The match set forth its primary story straight away and it really worked. The heels filling the ring and beating down Edge put the odds against him straight away (as if coming out #1 wasn’t enough), and it made that comeback story feel all the sweeter. The first half of the Rumble wasn’t super eventful after the Edge/Orton stuff died down, but there were enjoyable spots and a healthy dose of surprises as the ring built up with competitors. Carlito is always a welcome sight, and Damian Priest made one hell of an impact, which I hope translates to being featured on the main roster from now on.

The second half was where things really heated up, and there was action all over. Riddle got to last a surprisingly long time in the match and him & Bryan coming to blows every now and then was great fun to watch. Lashley squaring off with Big E was something I got far more into that I was expecting to, and I would quite like to see a full-length match between the two of them now. Christian showing up was absolutely perfect, and nothing will make my heart swell more than Edge & Christian hugging as active wrestlers once again.

I went into this not too keen on Edge winning the thing, as I thought Daniel Bryan winning would’ve been a far better story, but by the time Edge was pointing at the sign, I was all-in on seeing him fight for a title at Mania. I’m not sure which champ he’s going to fight either. Roman would make more sense from a heel/face perspective, but also, there’s not really anyone else on Raw for Drew to fight at Mania. There’s even the remote possibility that Orton somehow gets the title and we get Edge vs Orton 3 at Mania instead.

Either way, this was a thoroughly enjoyable Rumble with a satisfying conclusion, and I am hyped for Wrestlemania this year.

1 – Bianca Belair won the Women’s Royal Rumble

This was one of the best Royal Rumble matches of all time. Not quite the best, there is a small handful I think are better, but not many.

The pacing on this was unbelievably good, almost in spite of itself. For the first 14 entrants (almost half the match) there was only 1 elimination, but it made the first half feel so lively. Bayley, Naomi & Bianca carried the bulk of the action as outstanding wrestlers POURED into the ring like you wouldn’t believe; Toni Storm, Shotzi Blackheart & Shayna Baszler, just to name a few. The first half of this Rumble was so much stronger than the men’s because there was so much more going on in terms of both story & action. While wrestlers like Bianca & Bayley were wrestling like there was no tomorrow, Billie Kay was running around ringside trying to win over anyone and everyone who joined the match. Billie is gifted when it comes to comedy is wrestling as this was a wonderful through-line, that actually continued when she got in the ring with Peyton Royce & The Riott Squad.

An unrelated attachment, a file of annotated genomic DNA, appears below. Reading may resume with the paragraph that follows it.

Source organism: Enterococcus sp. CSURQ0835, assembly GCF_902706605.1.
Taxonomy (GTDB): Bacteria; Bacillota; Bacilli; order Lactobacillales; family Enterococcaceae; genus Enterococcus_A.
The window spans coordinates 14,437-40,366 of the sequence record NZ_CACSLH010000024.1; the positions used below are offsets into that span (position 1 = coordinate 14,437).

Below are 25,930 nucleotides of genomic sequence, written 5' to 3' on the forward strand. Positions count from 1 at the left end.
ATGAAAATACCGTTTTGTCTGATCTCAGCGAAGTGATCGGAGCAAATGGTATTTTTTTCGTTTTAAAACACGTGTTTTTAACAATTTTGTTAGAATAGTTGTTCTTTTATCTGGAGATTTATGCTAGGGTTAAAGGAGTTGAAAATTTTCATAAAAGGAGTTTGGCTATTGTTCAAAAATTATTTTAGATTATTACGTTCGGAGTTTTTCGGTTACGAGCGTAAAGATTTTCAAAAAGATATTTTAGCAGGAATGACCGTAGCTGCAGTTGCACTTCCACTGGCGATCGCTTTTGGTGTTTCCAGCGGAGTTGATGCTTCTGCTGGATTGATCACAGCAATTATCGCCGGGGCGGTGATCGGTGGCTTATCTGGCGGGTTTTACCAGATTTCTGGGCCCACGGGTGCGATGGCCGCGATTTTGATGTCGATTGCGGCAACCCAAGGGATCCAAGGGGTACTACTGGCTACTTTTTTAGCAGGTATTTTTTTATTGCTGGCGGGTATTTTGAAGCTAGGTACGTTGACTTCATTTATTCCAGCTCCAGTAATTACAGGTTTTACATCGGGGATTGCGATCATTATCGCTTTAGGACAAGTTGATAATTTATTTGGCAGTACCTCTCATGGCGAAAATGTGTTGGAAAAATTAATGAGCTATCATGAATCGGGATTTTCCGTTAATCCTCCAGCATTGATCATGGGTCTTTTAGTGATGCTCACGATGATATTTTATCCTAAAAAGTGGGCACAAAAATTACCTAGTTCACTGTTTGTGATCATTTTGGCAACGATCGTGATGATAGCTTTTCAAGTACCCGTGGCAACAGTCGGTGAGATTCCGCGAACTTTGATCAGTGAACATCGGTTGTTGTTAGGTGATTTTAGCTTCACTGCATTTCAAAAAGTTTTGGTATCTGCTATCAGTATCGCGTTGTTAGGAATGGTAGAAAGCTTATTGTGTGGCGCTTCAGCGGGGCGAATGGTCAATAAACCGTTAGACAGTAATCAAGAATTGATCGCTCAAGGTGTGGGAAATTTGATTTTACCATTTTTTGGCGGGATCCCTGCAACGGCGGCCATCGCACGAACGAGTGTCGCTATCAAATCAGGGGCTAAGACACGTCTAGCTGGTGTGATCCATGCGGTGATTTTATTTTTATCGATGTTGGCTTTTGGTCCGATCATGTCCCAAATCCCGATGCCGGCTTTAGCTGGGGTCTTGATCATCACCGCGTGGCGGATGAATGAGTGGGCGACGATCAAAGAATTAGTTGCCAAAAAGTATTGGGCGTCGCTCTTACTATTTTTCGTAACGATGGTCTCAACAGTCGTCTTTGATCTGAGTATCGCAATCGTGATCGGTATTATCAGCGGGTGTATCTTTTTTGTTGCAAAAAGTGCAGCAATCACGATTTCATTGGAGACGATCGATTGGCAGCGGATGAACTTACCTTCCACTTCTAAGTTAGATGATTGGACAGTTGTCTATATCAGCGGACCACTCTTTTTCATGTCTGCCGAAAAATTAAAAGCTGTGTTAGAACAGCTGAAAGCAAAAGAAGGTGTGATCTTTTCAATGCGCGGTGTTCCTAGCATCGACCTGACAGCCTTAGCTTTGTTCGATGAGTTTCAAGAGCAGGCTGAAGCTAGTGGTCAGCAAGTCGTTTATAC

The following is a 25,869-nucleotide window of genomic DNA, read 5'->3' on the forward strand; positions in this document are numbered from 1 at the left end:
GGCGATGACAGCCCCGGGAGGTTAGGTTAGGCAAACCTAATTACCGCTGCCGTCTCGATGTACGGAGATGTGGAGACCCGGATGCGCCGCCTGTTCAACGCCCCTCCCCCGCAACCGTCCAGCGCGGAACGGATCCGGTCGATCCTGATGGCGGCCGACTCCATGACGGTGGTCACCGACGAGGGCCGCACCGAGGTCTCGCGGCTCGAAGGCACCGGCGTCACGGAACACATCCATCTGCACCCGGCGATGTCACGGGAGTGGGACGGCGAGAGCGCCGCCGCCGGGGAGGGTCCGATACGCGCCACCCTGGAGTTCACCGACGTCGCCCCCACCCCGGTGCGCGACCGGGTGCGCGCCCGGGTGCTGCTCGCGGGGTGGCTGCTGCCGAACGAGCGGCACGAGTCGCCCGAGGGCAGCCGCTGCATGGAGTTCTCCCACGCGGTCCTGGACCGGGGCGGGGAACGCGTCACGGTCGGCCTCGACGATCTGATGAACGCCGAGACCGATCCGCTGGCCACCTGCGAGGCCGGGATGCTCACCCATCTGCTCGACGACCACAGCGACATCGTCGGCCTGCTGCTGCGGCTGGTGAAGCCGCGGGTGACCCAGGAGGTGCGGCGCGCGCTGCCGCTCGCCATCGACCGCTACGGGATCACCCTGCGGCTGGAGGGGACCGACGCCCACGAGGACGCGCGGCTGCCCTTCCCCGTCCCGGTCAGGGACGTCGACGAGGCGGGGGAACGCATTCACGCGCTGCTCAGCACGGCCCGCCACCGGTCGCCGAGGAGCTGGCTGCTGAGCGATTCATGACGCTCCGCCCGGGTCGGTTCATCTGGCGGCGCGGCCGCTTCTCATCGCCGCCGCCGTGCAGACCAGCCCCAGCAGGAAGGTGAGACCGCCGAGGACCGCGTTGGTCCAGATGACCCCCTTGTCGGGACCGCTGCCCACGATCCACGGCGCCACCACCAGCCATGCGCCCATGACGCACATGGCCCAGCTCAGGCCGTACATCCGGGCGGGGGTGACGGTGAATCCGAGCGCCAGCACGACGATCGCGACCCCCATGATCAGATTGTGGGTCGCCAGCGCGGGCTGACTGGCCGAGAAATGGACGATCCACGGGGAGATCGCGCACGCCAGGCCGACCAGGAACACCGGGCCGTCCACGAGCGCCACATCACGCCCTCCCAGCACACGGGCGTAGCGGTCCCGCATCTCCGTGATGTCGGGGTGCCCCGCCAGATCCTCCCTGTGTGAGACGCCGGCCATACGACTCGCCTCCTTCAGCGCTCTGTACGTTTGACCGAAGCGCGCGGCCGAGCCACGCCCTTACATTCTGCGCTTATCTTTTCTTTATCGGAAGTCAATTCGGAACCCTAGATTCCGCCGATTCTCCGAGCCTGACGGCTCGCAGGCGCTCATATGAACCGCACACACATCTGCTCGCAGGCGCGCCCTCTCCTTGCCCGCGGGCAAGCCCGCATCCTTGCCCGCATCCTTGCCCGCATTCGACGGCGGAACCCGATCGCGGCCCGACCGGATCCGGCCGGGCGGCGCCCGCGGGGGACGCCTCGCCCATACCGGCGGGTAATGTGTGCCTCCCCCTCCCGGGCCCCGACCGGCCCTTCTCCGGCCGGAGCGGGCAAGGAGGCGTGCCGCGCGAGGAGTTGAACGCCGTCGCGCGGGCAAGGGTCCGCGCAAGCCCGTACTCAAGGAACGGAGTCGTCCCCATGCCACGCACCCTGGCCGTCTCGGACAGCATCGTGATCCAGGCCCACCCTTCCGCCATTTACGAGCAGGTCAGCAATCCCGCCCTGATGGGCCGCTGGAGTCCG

Then Rhea & Charlotte got in the ring, and shit got serious. Rhea looked like such a beast from the moment she entered, there was just something about her presentation and the way she kicked the shit out of everyone that screamed star-power. As much as I had picked Belair in my predictions and I was thrilled to see her win, in my heart, I was rooting for Ripley, and she went on a tear. Charlotte did the same, and I know I bitched about Charlotte’s presentation earlier, but I thought it was really good in this match and paid off well.

The 24/7 title stuff was a bit weird, but it suited Alica Fox and didn’t last too long or over bare on the match. The last run of entrants added a lot to the match. Carmella got a good mini-story with Reginald, Alexa Bliss managed to look good despite being eliminated really quickly as everyone mobbed her as soon as she got in. Lana FINALLY got one over on Nia & Shayna in a satisfying moment, and Nia didn’t injure anyone, which is always a plus. Also, Natalya was there, I guess.

What really put this match over the top though, was the final 3, which was utterly flawless. I was genuinely out of my seat as Charlotte, Rhea & Bianca faced off – the same three women who were in each other’s face over the NXT Women’s Championship last year. I wanted both Rhea & Bianca to win, and them ganging up on Charlotte was the most pleasing thing of all. They teased us just enough with the potential of Charlotte shit-canning them both to make it very satisfying when they finally got rid of her.

Then we had Rhea & Bianca face off in the final two. Two women who both stood a really good chance of winning the match, who told a brilliant story together back in NXT, facing off in a match-within-a-match for about 3-4 minutes. They did a fantastic job of teasing some false-finishes and played with the fact that we genuinely had no idea which one of them was going to win in the best possible way.

When Bianca finally won, it was a tremendous emotional climax and felt so very deserved. Not only because of the great work she’s done week-to-week recently, but because of how damned hard she fought for it in this match. Unlike Edge, who took a backseat here and there in his Rumble, Bianca was always amongst the action, with her & Naomi especially putting on a great show constantly battling.

It’s a masterclass in making a new star, and I can’t wait for her to put on the performance of a lifetime at Wrestlemania against (hopefully) Sasha Banks.

So there you have it! Thank you very much for taking the time to read this. Please, let me know what you thought of the show, either in the comment below or on Twitter @SStyleSmark. Finally, make sure to come back here this time on Saturday where I’ll be covering my favourite Fall Guys levels!

WWE Royal Rumble 2021: Predictions & Analysis